Opal Australian Paper says the Victorian government’s decision to end native forest logging in December 2023, six years earlier than planned, is an “extremely disappointing decision for the industry and its workers.”


The announcement in last Tuesday’s state budget to stop native logging from December 2023 followed last year’s Supreme Court judgment that found state-owned logger VicForests broke the law by failing to protect endangered species.

A couple of months later, Opal owner Nippon Paper Group announced it would end paper manufacturing at Australia’s last white paper mill - the Maryvale Mill in the Latrobe Valley - after being “unable to source viable alternative wood supplies to replace the shortfall from VicForests.”
opal_maryvale_23a.pngThe former paper making operation at Maryvale

 In a statement in response to last week’s budget announcement, Opal, said:
“Based on the failure of supply from VicForests following the Supreme Court decision late last year, Opal had already made the difficult decision to permanently close the white paper manufacturing component of our Maryvale Mill operations. Today’s decision in no way changes this.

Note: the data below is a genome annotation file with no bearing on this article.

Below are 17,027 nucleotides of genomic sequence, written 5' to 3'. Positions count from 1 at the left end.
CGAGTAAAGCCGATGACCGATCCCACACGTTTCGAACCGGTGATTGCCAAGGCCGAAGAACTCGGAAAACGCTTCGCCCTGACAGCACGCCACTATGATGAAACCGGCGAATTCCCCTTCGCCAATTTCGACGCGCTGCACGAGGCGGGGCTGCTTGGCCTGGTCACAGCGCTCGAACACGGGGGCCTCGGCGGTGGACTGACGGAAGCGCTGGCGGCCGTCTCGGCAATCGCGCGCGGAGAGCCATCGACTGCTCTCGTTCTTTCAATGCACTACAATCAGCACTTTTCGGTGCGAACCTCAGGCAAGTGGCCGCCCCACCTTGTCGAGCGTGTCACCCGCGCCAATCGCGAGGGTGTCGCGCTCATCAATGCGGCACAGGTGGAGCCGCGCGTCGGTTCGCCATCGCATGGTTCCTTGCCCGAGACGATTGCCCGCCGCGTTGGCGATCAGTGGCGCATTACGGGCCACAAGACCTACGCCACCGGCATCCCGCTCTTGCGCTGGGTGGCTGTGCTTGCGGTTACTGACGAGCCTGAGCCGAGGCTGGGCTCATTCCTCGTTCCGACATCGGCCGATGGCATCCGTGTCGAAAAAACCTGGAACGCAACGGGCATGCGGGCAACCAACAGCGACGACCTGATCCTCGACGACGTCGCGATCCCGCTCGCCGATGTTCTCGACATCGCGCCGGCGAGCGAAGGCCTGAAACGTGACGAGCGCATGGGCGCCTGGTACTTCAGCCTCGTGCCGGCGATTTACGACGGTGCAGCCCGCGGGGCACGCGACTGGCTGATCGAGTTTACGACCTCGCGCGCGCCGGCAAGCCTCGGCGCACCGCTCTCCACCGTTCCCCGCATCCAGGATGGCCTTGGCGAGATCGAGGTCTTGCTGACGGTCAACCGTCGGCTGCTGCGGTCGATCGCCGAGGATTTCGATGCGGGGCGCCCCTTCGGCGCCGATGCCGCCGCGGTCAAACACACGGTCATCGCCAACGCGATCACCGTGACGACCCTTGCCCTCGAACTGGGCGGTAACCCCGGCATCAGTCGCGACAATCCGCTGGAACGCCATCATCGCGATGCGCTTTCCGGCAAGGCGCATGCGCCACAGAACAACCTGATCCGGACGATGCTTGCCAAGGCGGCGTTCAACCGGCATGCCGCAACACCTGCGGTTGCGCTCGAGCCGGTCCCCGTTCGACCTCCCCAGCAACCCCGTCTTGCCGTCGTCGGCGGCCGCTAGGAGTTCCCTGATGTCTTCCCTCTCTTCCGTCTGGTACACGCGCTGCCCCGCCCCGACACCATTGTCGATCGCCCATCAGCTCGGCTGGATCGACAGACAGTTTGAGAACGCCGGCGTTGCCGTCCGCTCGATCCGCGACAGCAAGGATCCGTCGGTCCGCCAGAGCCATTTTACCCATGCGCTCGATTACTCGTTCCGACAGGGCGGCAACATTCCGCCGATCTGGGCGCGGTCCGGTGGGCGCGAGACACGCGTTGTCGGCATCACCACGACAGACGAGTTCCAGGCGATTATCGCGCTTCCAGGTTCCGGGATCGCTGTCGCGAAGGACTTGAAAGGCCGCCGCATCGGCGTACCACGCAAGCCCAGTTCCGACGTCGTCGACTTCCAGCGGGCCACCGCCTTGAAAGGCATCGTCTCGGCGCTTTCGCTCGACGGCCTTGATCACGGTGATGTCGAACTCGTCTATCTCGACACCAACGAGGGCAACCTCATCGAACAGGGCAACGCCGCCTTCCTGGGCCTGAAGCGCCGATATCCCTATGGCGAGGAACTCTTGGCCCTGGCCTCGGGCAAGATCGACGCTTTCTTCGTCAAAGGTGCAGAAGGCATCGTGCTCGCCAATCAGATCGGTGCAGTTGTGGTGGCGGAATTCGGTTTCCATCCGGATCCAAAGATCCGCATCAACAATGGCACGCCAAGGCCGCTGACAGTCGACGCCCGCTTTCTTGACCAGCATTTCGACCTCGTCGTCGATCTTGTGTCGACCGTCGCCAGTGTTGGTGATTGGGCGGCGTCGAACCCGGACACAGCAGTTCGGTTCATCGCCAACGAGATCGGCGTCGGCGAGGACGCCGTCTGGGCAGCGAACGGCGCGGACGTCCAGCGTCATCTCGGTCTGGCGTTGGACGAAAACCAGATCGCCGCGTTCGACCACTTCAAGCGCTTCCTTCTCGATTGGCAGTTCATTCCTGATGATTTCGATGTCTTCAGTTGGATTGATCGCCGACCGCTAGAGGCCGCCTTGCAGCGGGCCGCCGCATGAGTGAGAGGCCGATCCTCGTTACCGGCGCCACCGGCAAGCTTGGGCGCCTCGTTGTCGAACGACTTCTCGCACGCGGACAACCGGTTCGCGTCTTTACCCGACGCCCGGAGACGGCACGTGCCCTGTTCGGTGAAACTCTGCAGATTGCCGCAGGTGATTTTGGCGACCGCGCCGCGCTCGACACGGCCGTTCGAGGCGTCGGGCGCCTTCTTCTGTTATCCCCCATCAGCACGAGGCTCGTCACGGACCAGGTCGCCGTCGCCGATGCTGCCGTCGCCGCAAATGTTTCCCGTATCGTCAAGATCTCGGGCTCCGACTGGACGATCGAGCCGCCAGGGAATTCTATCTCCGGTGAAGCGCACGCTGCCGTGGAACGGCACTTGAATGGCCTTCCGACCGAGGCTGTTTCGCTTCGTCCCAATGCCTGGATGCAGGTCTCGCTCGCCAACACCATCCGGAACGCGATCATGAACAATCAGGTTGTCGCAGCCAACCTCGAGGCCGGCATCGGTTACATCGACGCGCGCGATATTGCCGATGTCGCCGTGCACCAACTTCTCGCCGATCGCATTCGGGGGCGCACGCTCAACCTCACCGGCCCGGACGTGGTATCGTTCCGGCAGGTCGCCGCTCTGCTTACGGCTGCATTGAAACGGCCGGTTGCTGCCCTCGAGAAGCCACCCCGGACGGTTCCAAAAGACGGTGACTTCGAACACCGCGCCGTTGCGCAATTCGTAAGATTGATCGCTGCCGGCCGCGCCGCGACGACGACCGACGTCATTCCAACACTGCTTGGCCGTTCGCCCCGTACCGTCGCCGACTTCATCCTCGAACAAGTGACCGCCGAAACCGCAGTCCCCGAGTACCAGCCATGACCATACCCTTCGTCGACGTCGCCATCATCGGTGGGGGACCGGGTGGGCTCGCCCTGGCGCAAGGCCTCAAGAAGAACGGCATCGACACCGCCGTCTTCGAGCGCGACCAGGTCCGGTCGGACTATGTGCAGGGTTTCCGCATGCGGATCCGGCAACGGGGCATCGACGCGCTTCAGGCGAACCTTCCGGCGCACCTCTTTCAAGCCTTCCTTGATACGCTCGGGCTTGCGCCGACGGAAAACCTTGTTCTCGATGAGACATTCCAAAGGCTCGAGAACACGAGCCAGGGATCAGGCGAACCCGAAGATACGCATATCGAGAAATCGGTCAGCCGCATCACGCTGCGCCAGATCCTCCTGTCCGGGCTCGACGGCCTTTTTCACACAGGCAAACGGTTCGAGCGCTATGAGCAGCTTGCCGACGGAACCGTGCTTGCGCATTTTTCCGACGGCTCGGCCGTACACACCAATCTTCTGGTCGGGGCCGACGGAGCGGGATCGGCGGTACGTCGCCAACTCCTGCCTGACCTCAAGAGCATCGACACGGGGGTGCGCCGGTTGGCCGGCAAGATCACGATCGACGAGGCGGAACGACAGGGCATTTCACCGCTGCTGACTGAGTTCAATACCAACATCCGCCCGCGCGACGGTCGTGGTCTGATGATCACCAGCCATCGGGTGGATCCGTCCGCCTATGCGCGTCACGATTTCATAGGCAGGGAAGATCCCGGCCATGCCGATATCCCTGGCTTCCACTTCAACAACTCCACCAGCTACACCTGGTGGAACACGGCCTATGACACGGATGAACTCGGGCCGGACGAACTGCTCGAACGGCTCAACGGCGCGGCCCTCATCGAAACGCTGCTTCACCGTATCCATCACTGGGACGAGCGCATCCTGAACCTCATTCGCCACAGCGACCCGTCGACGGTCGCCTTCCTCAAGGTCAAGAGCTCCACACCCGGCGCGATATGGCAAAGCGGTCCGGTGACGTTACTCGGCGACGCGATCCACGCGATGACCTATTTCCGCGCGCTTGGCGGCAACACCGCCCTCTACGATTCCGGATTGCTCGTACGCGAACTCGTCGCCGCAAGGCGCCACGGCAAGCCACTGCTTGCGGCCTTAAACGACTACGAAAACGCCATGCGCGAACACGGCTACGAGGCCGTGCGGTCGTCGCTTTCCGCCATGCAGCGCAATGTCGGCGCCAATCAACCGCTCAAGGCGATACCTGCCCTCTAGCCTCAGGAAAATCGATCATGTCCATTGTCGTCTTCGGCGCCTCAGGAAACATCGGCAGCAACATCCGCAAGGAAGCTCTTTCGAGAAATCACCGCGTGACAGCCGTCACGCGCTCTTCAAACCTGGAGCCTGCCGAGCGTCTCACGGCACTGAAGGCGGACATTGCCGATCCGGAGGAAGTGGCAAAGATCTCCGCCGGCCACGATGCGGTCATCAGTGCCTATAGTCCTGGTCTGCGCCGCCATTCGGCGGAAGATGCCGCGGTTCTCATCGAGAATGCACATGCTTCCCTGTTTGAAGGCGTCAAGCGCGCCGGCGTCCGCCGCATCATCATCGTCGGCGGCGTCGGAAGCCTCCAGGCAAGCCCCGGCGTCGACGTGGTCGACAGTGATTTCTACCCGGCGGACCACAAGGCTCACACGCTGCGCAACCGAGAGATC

"As we continue to work through a complex and difficult transition, today’s announcement in no way goes far enough for the Maryvale Mill and the industry.

"Opal recognises that this is an extremely disappointing decision for the industry and its workers and this situation continues to have serious implications for our business and the local Gippsland community.”

Meanwhile, Chris Schuringa from Victorian Forest Alliance described the government’s decision as “a monumental win for forests, for wildlife, for climate, and for the hard-working people who have spent countless hours surveying for endangered species, preparing evidence for court cases, lobbying, and campaigning. Some have been fighting for this for over three decades.”

Pin It